I went through a similar problem last summer when I installed AC in my car ... checking out all the different options ... wink

Instead of the plastic electric fan, probably made in China ... or worse ... I thought I would try an upgraded metal fan ... smile

It seems to of worked in my case ... it directly bolted on, no clearance issues at all ... and GREATLY increased the airflow ... smile

So far ... working GREAT ... and I know it will last forever ... as opposed to the electric add on ...

The difference is very noticeable !!!!

 http://www.amazon.com/Allstar-Performance-ALL30103-6-Blade-Steel/dp/B003BZZ1QO/ref=sr_1_3?s=automotive&ie=UTF8&qid=1457097661&sr=1-3&keywords=Allstar++Steel+Fan++6+Blade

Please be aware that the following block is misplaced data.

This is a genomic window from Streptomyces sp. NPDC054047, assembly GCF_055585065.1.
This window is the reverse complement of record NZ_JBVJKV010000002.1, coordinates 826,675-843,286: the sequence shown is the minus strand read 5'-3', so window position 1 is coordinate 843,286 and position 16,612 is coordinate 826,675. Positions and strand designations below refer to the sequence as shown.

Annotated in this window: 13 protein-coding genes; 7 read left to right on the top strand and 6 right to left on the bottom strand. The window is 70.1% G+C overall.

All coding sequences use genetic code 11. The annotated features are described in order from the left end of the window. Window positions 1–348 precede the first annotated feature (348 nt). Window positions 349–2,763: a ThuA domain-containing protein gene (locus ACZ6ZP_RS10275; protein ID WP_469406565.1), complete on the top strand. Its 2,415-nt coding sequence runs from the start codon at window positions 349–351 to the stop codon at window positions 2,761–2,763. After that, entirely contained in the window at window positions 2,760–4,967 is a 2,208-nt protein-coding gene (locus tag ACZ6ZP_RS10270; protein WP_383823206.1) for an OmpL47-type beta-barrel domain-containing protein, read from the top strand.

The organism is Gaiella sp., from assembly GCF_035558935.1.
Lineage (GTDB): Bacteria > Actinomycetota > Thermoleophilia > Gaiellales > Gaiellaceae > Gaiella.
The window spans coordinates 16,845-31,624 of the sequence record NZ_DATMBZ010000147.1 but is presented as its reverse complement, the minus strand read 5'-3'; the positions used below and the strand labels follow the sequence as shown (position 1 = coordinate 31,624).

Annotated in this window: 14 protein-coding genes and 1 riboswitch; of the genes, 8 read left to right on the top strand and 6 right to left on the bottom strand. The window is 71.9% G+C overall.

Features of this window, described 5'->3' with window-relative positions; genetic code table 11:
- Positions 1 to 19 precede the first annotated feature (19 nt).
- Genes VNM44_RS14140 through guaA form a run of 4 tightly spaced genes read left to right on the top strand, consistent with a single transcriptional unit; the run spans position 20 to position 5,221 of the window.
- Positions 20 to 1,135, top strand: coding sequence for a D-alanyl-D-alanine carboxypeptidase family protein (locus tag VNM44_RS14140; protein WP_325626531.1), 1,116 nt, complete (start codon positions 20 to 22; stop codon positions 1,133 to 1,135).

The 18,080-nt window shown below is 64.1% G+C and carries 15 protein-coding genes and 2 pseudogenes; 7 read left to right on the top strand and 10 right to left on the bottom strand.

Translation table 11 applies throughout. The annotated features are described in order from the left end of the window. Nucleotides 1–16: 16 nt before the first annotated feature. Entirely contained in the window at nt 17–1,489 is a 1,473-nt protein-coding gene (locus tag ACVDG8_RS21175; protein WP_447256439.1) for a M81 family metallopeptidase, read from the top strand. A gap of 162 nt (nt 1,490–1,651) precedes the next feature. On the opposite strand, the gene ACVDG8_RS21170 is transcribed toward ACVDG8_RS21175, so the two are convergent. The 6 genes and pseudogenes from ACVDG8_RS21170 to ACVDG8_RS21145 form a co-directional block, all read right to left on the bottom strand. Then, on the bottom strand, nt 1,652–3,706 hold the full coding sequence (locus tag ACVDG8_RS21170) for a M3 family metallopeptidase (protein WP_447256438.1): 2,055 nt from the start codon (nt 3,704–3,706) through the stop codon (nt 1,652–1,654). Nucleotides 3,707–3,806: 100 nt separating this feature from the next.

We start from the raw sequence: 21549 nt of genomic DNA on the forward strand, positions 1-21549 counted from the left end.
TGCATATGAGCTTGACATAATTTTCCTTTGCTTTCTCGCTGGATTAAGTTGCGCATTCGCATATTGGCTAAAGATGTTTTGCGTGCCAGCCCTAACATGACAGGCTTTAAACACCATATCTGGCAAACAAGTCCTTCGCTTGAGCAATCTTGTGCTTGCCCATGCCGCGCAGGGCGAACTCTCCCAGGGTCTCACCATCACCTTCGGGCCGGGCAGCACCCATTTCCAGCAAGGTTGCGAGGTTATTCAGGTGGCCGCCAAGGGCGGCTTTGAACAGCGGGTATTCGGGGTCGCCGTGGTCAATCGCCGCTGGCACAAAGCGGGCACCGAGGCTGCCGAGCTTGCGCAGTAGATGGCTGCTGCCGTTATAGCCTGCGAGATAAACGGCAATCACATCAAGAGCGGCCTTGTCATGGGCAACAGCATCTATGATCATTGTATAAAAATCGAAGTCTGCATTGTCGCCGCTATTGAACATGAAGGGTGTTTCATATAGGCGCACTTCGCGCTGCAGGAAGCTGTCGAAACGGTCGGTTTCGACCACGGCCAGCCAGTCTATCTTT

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NIAGARA FALLS, ONT

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Heres a thought on your heating problem. It could be an air circulation, or restriction problem. If your ok on the highway your getting lots of air forced through the engine compartment but if your overheating in town and at low speeds theres less air flow. If your engine compartment is closed in with tight fitting inner fenders and hood theres no way for the engine heat to escape. I had a similar problem with my car and had to make some ways for the heat to escape faster at low speed. I also put a pusher fan in front of the rad just in case but so far haven't had to use it.

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51 Styline wrote: